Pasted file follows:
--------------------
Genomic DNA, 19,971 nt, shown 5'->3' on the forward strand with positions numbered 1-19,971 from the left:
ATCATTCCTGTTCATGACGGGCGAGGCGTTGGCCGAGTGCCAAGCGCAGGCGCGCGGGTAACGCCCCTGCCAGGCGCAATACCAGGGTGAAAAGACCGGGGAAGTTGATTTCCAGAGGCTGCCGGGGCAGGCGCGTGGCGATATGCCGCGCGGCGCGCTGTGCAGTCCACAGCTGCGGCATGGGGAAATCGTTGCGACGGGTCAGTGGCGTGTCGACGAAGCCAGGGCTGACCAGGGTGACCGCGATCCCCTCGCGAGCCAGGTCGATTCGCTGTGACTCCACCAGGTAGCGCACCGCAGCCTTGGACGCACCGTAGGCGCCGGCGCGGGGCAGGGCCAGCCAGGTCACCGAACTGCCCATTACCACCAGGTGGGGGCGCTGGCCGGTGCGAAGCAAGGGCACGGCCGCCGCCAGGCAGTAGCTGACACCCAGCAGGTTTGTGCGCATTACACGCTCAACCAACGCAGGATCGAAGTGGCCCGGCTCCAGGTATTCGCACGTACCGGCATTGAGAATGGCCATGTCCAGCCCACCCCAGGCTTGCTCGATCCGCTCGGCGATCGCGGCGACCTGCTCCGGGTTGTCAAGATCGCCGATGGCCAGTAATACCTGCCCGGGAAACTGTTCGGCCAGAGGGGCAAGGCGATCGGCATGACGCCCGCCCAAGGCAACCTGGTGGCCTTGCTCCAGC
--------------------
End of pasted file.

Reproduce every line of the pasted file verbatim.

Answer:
Genomic DNA, 19,971 nt, shown 5'->3' on the forward strand with positions numbered 1-19,971 from the left:
ATCATTCCTGTTCATGACGGGCGAGGCGTTGGCCGAGTGCCAAGCGCAGGCGCGCGGGTAACGCCCCTGCCAGGCGCAATACCAGGGTGAAAAGACCGGGGAAGTTGATTTCCAGAGGCTGCCGGGGCAGGCGCGTGGCGATATGCCGCGCGGCGCGCTGTGCAGTCCACAGCTGCGGCATGGGGAAATCGTTGCGACGGGTCAGTGGCGTGTCGACGAAGCCAGGGCTGACCAGGGTGACCGCGATCCCCTCGCGAGCCAGGTCGATTCGCTGTGACTCCACCAGGTAGCGCACCGCAGCCTTGGACGCACCGTAGGCGCCGGCGCGGGGCAGGGCCAGCCAGGTCACCGAACTGCCCATTACCACCAGGTGGGGGCGCTGGCCGGTGCGAAGCAAGGGCACGGCCGCCGCCAGGCAGTAGCTGACACCCAGCAGGTTTGTGCGCATTACACGCTCAACCAACGCAGGATCGAAGTGGCCCGGCTCCAGGTATTCGCACGTACCGGCATTGAGAATGGCCATGTCCAGCCCACCCCAGGCTTGCTCGATCCGCTCGGCGATCGCGGCGACCTGCTCCGGGTTGTCAAGATCGCCGATGGCCAGTAATACCTGCCCGGGAAACTGTTCGGCCAGAGGGGCAAGGCGATCGGCATGACGCCCGCCCAAGGCAACCTGGTGGCCTTGCTCCAGC